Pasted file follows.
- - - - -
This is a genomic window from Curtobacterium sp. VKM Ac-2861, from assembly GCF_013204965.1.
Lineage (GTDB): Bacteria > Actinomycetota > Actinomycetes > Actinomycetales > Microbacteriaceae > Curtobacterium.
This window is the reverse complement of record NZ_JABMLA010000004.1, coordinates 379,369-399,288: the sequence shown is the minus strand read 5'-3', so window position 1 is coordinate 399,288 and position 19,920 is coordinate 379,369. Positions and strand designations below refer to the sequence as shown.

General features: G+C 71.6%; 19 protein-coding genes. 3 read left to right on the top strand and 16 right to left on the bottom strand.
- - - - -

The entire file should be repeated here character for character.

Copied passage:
This is a genomic window from Curtobacterium sp. VKM Ac-2861, from assembly GCF_013204965.1.
Lineage (GTDB): Bacteria > Actinomycetota > Actinomycetes > Actinomycetales > Microbacteriaceae > Curtobacterium.
This window is the reverse complement of record NZ_JABMLA010000004.1, coordinates 379,369-399,288: the sequence shown is the minus strand read 5'-3', so window position 1 is coordinate 399,288 and position 19,920 is coordinate 379,369. Positions and strand designations below refer to the sequence as shown.

General features: G+C 71.6%; 19 protein-coding genes. 3 read left to right on the top strand and 16 right to left on the bottom strand.